Clegg – Can someone explain this to me?

Next week, our area is sending, as Diana Oliver likes to put it, a “baseball team” to Halifax to attend the Federation of Canadian Municipalities conference May 30 to June 3.
Networking and getting information are the two reasons cited for attending, a common theme cited by councilors from both councils. Gathering information. Keep that thought in mind.
May 14, the FCM and Government of Canada [Infrastructure Canada] announced over $3 million in funding for 50 new initiatives in communities across Canada through two programs: the Municipal Asset Management Program, and the Green Municipal Fund. The program sponsors infrastructure planning and green innovation.
Who got some money in Alberta?
* The Town of Sexsmith received $49,641 for asset management assessments, data collection and reporting;
* The Town of Provost received $50,000 for integrated asset management planning;
* The Town of Viking received $50,000 for infrastructure assessment and a 10-year capital plan, Phase 1;
* The Village of Vilna, received $50,000 for infrastructure assessment and 10-year capital plan [sanitary system];
* The Village of Kitscoty received $40,000 toward better asset management initiative;
* The Village of Holden received $50,000 for asset data collection and 10-year capital plan;
*The Village of Waskatenau received $50,000 for infrastructure assessment and 10-year capital plan [sanitary system];
The Town of High Prairie received…nothing, confirmed in a May 15 e-mail from CAO Brian Martinson.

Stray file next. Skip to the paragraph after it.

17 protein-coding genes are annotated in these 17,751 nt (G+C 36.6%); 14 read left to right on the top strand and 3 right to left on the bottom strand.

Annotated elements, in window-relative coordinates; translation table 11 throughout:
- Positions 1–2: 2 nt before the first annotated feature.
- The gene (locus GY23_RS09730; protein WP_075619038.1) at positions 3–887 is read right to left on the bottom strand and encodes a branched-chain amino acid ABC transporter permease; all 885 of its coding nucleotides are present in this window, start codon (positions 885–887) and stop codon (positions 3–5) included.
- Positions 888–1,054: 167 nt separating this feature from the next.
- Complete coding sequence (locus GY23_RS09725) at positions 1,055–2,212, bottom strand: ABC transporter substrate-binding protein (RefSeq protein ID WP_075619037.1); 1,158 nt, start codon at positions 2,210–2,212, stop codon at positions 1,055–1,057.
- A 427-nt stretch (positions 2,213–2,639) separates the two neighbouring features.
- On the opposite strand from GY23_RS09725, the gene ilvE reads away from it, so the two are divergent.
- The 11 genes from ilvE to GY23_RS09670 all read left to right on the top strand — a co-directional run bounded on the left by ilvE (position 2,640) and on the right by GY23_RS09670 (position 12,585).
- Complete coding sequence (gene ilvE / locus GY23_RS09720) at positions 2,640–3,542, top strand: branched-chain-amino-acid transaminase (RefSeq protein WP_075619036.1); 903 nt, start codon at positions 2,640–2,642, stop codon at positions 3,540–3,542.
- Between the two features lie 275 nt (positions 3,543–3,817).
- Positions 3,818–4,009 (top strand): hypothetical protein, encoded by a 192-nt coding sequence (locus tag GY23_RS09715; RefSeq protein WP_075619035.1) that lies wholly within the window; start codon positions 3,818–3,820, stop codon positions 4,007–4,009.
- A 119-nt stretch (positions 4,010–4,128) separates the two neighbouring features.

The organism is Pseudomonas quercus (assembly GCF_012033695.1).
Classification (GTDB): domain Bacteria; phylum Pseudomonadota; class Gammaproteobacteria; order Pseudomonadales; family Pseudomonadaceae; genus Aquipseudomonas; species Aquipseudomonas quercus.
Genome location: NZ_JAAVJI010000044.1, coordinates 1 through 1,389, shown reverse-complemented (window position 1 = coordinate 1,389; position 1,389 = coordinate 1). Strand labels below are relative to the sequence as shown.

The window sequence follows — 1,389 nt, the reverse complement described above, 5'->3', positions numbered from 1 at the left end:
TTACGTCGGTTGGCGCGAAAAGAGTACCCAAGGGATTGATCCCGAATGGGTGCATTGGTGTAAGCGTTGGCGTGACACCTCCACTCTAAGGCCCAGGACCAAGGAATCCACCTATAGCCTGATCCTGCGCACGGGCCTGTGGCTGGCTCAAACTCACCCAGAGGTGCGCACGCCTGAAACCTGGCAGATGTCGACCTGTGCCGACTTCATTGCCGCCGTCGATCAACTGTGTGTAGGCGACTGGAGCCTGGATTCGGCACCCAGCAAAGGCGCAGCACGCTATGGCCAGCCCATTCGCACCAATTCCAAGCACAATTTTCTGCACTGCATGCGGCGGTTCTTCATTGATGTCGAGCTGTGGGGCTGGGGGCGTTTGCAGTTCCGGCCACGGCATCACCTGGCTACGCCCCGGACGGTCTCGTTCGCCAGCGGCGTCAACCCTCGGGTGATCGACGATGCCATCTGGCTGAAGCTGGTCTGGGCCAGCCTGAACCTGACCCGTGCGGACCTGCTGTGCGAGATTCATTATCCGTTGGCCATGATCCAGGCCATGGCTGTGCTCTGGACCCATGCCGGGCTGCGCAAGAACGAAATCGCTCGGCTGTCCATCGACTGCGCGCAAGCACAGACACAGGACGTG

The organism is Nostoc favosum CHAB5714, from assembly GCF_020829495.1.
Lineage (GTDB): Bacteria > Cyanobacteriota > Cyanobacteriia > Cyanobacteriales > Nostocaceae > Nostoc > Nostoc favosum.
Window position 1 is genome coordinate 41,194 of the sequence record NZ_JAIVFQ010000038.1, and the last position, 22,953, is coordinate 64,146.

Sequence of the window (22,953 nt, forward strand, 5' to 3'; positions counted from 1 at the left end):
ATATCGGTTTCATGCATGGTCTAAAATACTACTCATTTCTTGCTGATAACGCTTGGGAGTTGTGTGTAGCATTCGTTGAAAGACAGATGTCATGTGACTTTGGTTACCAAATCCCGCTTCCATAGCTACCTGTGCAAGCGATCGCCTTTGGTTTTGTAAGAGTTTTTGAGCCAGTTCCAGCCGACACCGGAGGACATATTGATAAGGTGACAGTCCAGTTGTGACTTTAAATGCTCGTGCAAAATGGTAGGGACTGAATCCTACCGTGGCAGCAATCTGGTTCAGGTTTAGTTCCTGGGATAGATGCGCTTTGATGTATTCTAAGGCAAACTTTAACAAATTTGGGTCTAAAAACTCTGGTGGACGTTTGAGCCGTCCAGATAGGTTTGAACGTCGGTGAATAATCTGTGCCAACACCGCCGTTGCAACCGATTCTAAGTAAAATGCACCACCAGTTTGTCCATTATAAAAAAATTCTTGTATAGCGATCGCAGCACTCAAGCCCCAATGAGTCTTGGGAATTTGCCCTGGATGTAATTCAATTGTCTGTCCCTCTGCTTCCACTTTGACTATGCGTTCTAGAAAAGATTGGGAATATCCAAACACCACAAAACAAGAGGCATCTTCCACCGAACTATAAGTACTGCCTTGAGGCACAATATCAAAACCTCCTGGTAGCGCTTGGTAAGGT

Taxpayers need to ask why. If our councilors are “gathering so much information” and getting so much value from attending the FCM, why are we not applying for these grants?
There is more!
* The County of Wetaskiwin received $50,000 for asset management data collection;
* Thorhild County received $50,000 for an asset management program;
Big Lakes County received…nothing!
“We have not applied for funding under these programs over the last two years,” says county CAO Roy Brideau in an e-mail.
There is some good news, however, for the perplexed taxpayer.
“The county has begun our asset management project with Jordan Panasiuk as our team lead and have applied for funding from the MAMP for 2018.”
There are no plans to access the Green Municipal Fund, he adds.
It does not explain why it has taken the county so long to apply for grants under these programs, given the number of projects they have, plus the baseball team of councillors they send to the FCM each year. They had to know about these grants, right? They were gathering information, right? That’s what they tell us. Does it take years to access such grants?
There is more!
The green grant program is interesting. Approved projects under the GMF could include feasibility and operational studies, plans or pilot projects.
Given some councillors penchant for green projects [Michael Long] where are the plans? Projects? Grant applications when the money flows freely!
Consider this!
* The Town of Devon received $9,000 for a building upgrade energy audit net-zero analysis;
* The Town of Mayerthorpe received $79,600 for Phase II environmental site assessment;
* The Town of Sylvan Lake received $101,300 for a sustainable waterfront area redevelopment plan;
* Mountain View County received $21,500 for a former operational services yard environmental rehabilitation program.
And we got nothing!
We can only hope the baseball team we’re sending to Halifax next week hits a home run regarding these two grant programs, not strike out as in previous years.


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